Minimally Invasive Surgery
Minimally invasive surgery is associated with less pain and a shorter hospital stay. This is because doctors use a wide range of techniques to operate that cause less damage to the patient’s body. Minimally invasive surgery first emerged in the 1980s, meeting the surgical needs of many people and risking fewer complications. Compared to traditional open surgery, which requires larger incisions and a more extended hospital stay, minimally invasive surgery uses smaller incisions, which is less risky.
According to the Journal of The Society of Laparoscopic & Robotic Surgeons, ‘the expansion of Minimally Invasive Surgery (MIS) has been exponential since the introduction of laparoscopic surgery in the late 1980s. From 2003 to 2018, MIS representation increased in all studied procedures: cholecystectomy (88% to 94%), inguinal hernia repair (20% to 47%,), appendectomy (38% to 93%), colectomy (8% to 43%), gastrectomy (43% to 84%). The total average residency case volumes for these procedures studied increased from 270 to 368 (36%) over the 16 years.’
The two main minimally invasive surgery methods are:
- Non-robotic minimally invasive surgery
- Robotic Surgery
Non-Robotic Minimally Invasive Surgery
This is also known as endoscopic surgery. This procedure uses an endoscope to reach the internal organs through a very small incision. During non-robotic minimally invasive surgery, the surgeon inserts a flexible tube with a video camera through either a small incision or the mouth or nostrils. The tube is equipped with surgical instruments used by the surgeon while they watch the organs on a computer monitor. By choosing this procedure, the surgeon can see inside the patient’s body and operate without cutting a larger incision as traditional open surgery requires.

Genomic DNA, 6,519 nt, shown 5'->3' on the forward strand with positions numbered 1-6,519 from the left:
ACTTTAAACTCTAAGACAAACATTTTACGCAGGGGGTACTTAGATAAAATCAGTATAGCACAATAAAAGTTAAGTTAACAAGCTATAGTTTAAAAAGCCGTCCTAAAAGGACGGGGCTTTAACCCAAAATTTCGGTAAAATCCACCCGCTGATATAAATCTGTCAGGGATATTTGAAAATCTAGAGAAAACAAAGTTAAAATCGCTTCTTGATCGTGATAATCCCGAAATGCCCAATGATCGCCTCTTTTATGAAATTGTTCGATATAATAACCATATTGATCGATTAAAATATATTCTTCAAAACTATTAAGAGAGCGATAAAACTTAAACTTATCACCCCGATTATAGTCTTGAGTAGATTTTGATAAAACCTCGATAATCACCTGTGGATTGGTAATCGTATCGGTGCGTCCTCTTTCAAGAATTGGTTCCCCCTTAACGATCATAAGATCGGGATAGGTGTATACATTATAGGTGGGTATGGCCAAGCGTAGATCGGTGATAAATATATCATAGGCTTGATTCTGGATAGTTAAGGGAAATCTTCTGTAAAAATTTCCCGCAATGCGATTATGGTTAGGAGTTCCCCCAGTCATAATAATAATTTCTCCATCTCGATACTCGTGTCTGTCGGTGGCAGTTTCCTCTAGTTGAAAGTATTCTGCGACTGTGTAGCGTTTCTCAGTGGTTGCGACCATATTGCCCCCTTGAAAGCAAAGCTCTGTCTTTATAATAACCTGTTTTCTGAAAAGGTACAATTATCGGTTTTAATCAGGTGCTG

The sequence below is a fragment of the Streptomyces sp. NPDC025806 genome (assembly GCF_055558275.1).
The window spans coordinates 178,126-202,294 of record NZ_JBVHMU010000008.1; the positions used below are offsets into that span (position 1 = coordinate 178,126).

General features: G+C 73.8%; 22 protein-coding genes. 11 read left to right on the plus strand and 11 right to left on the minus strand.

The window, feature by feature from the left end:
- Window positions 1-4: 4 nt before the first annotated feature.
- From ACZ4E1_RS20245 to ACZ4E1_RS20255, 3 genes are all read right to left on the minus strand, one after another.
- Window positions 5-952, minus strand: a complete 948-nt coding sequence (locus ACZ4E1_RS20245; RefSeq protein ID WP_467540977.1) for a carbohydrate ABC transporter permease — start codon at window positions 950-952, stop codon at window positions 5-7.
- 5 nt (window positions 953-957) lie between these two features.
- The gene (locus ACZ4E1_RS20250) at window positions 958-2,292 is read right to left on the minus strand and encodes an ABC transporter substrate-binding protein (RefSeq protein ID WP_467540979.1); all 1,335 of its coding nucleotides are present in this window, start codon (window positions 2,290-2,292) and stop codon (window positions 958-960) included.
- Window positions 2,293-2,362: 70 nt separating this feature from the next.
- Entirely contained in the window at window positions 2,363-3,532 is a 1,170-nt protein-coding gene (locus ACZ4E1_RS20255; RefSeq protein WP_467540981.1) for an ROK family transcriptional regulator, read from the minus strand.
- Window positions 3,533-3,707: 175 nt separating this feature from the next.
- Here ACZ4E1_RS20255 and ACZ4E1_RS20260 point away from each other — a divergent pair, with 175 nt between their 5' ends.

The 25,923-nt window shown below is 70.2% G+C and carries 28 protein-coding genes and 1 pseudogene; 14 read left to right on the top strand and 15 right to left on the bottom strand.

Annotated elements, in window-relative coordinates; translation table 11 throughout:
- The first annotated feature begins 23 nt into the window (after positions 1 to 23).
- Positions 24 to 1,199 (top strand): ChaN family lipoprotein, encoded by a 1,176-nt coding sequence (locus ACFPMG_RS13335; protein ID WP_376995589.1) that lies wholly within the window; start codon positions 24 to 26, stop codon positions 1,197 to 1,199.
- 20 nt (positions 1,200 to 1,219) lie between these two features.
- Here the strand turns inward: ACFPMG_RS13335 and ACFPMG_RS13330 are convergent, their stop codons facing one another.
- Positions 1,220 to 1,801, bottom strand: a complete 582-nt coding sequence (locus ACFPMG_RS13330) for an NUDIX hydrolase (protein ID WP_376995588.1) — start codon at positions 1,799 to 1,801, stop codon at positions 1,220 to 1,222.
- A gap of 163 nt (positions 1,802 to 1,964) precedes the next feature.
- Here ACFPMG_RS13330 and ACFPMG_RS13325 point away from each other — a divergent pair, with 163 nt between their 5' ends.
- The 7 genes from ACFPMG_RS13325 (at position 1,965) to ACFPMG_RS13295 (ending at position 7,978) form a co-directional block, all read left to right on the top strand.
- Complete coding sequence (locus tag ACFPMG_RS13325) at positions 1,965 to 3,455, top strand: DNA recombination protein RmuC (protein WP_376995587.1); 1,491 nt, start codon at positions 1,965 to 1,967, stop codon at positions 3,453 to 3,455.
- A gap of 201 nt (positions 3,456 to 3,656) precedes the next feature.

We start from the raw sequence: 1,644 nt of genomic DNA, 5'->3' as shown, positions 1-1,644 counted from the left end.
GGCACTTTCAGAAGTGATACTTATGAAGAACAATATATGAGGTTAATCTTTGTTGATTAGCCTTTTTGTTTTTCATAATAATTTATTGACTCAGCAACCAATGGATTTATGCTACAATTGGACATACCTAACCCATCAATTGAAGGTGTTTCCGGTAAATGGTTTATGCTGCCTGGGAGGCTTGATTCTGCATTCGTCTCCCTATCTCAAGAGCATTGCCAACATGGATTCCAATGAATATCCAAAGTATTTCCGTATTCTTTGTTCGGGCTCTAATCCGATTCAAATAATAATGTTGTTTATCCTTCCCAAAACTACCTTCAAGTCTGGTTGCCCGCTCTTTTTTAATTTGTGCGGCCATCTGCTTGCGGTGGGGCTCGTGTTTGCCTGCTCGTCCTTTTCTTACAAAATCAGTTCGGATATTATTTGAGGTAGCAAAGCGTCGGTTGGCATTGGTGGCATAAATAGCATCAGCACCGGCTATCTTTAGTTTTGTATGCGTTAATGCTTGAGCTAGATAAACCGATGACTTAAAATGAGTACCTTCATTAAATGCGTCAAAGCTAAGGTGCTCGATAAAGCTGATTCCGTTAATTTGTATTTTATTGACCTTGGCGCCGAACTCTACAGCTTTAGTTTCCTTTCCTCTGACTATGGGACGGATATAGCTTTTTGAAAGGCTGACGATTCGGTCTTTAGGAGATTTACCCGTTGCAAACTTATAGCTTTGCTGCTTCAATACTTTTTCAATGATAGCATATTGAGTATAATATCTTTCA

There are many benefits of minimally invasive surgery, including less pain, low risk of infection, less scarring, a small incision or no incision at all, a short hospital stay, reduced blood loss, and quick recovery time. In many cases, minimally invasive surgery also offers a higher accuracy rate compared to traditional open surgery. For example, patients experienced a 90 to 95% successful fusion rate for a minimally invasive posterior lumbar interbody fusion surgery.
For both types of minimally invasive surgery methods, the recovery time is half that of traditional surgery. Recovery can take up to four to six weeks, with patients returning to work after two weeks.
Treatable Conditions Using Non-Robotic Minimally Invasive Surgery
Some conditions that can be treated using non-robotic minimally invasive surgery include:
- General – Pancreatic cancer, hernias, severe gastroesophageal reflux disease (GERD), liver tumors, obesity (gastric bypass, bariatric surgery, gastric banding), gastrointestinal/rectal conditions
- Lung – Some lung tumors, esophageal cancer
- Gynecologic – Gynecologic cancer, benign tumors, endometriosis, ovarian cysts, removal of ovaries, and staging of lymph nodes
- Head and neck – Skull base brain tumors, anterior cranial fossa (front skull base) tumors
- Heart – Atrial septal defects, aortic insufficiency, aortic stenosis
- Neurosurgery/Spine – Cervical disc hernias, lumbar disc hernias, degenerative disc disease, spinal trauma
- Vascular – Varicose veins, venous insufficiency, peripheral vascular disease
- Urological – Kidney disorders, kidney cysts, kidney stones, kidney blockage, kidney donation, prostate cancer, incontinence, vaginal prolapse
Robotic Surgery – Minimally Invasive Procedures
Robotic surgery, or robotic-assisted surgery, is performed with an electronic operating system. The robotic system offers greater control to the doctors and better vision during the surgery, allowing for a safer, less invasive procedure.
The surgeon will first use anesthesia to put the patient to sleep during the procedure. The surgeon controls the console using two master controllers, which maneuver four robotic arms. With the help of a camera and a light, a 3D image will be shown on the console, helping the surgeon see the surgical procedure. The computer software replaces the actual hand movements, making all cuts more precise.